Martin Rajna is one of the most outstanding young conductors emerging from Hungary. He was recently appointed chief conductor of the Győr Philharmonic Orchestra, and was also selected for the mentoring programme of the Peter Eötvös Contemporary Music Foundation, where he works with masters such as Péter Eötvös, György Kurtág, Magnus Lindberg, Georges Aphergis or Fabián Panisello. He has been a regular guest conductor with leading symphonic orchestras of Hungary and directed critically acclaimed performances with renowned soloists, such as Dezső Ránki, Fülöp Ránki, Kristóf Baráti, Barnabás Kelemen or Andrea Rost.

In the season of 2021-22 he will appear again as guest conductor with Hungarian National Philharmonic Orchestra and St. Stephen Philharmonic Orchestra, and will also direct the Symphony Orchestra of Miskolc. In early 2022 he will conduct Ferenc Erkel’s opera Bánk Bán at the National Theatre of Győr. His debut as musical director of the Győr Philharmonic Orchestra will be Béla Bartók’s Bluebeard’s Castle, and will also lead his orchestra at the Richard Strauss marathon, organized by the Budapest Festival Orchestra. He will also perform Bruckner’s 1st symphony, a piece rarely to be heard in Hungary.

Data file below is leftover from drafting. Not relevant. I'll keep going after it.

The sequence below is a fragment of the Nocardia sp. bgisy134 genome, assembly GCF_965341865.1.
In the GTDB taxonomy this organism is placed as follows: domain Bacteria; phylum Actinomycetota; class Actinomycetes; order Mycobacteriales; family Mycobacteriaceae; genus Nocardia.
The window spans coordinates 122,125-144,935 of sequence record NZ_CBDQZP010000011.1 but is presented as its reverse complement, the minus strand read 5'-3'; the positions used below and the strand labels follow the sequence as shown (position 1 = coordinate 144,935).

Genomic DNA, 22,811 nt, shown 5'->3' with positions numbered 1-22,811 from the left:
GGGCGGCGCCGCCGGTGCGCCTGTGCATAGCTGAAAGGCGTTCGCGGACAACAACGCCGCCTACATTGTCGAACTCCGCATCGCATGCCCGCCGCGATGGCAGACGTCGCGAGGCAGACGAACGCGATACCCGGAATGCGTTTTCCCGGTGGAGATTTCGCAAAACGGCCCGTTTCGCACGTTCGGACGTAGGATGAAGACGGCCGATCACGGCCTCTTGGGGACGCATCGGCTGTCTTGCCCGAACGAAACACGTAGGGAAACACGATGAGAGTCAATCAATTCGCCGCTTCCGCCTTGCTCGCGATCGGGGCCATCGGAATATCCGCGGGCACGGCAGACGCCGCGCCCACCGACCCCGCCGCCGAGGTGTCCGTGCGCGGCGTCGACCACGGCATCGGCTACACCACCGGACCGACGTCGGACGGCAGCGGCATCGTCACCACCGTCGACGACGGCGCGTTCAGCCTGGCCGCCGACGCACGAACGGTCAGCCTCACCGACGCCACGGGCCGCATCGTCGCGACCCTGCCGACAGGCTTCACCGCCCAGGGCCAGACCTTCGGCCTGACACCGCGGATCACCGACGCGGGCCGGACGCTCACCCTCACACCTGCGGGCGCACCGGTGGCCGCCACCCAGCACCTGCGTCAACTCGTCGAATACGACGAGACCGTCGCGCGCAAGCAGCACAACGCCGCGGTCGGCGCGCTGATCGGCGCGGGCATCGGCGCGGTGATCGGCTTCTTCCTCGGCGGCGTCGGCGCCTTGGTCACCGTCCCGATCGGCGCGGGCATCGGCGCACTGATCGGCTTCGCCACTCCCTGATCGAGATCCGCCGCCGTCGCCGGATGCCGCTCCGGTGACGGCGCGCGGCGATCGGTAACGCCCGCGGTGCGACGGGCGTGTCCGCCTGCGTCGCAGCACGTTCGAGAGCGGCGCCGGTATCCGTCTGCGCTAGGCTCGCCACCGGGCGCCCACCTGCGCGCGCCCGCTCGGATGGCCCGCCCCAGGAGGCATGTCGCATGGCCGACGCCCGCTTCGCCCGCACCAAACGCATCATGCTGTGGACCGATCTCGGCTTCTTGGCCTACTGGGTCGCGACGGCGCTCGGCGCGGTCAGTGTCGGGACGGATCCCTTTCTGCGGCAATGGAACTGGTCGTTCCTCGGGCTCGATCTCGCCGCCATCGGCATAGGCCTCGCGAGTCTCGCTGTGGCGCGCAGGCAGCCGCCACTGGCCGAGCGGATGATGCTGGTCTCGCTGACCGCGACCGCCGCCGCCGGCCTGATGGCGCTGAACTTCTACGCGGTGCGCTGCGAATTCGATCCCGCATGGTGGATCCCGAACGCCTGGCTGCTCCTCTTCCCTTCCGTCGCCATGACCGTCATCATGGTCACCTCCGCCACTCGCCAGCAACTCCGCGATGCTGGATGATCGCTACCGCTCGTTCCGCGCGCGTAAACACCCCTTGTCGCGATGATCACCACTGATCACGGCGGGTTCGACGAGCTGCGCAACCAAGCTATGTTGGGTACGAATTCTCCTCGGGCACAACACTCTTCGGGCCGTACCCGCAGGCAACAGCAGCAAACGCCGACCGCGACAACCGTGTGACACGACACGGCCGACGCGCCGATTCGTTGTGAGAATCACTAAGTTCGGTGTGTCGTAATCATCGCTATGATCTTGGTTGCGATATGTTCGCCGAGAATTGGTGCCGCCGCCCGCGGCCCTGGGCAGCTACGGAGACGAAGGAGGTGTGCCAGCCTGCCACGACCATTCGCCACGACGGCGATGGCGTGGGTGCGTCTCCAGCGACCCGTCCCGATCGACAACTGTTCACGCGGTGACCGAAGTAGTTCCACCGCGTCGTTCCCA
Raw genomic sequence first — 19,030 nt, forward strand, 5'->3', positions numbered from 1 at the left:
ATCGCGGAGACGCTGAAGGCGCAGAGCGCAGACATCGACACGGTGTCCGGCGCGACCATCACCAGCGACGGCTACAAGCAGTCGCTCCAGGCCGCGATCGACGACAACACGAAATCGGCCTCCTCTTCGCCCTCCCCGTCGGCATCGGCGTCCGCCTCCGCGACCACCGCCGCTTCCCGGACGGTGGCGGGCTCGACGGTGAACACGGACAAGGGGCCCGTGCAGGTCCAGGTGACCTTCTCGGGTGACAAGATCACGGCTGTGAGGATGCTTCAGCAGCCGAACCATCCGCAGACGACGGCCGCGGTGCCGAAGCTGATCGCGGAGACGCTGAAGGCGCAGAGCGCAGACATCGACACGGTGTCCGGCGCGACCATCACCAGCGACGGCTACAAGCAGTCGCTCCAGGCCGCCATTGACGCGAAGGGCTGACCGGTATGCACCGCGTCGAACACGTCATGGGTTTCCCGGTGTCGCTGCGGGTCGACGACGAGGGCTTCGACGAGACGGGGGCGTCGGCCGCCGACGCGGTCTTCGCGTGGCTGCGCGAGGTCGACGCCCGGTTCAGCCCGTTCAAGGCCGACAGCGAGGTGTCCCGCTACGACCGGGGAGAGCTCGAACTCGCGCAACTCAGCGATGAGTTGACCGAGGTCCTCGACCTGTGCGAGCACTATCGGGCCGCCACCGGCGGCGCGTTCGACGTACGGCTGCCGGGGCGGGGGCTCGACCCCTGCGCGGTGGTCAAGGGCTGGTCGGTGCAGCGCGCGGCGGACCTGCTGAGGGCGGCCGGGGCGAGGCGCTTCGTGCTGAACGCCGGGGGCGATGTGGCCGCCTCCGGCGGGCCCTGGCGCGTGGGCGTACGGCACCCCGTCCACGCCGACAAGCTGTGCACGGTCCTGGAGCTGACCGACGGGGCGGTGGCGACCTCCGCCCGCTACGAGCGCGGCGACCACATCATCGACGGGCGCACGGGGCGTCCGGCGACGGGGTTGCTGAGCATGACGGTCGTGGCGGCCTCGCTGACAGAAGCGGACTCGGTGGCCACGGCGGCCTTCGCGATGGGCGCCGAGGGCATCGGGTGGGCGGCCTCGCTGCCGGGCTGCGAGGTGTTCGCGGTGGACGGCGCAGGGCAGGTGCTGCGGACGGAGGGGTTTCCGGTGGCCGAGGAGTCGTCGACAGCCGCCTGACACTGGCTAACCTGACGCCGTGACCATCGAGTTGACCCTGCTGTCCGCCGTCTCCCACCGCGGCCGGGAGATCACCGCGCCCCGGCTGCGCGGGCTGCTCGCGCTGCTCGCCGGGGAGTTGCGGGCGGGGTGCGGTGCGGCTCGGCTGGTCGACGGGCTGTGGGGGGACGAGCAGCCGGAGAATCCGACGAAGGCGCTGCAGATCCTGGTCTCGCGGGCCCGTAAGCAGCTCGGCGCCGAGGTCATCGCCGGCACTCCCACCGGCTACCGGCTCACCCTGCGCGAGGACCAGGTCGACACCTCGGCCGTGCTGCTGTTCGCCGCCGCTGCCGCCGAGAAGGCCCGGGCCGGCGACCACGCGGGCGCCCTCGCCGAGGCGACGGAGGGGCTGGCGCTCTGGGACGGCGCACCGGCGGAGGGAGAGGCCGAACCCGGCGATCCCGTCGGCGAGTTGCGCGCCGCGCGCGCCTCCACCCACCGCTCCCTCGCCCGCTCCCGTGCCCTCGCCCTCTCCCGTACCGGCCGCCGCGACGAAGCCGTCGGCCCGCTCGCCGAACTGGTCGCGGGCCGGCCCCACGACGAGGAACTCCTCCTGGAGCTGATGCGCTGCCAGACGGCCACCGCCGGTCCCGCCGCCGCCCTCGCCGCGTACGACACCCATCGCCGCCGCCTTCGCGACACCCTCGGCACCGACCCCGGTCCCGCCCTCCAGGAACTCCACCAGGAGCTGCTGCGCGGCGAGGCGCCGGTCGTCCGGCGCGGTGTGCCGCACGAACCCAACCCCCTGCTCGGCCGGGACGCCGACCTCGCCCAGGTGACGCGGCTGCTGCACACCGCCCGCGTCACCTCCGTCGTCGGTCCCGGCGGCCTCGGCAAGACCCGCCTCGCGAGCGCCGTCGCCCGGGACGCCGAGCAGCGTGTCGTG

In 2018, Rajna won Hungary’s Junior Prima Award, becoming the youngest ever conductor to receive the award. As part of the prize, he was invited by Tamás Vásáry to direct a performance of Beethoven’s cantata Der Glorreiche Augenblick by the Hungarian Radio Symphony Orchestra and Choir in early 2019.

Born in 1995, Rajna studied piano and composition at the Bartók Conservatory until 2015 and then gained admission to the Department of Conducting at the Liszt Academy, from which he graduated with a master’s degree in autumn 2020. From 2021 he will study in the conducting class of Nicolás Pasquet and Ekhart Wycik at Hochschule für Musik FRANZ LISZT Weimar. In 2017, he received a National Higher Education Scholarship. He has participated in several conducting courses, including those tutored by Péter Eötvös, György Vashegyi, and Zsolt Hamar.

Photo by Richard Kovacs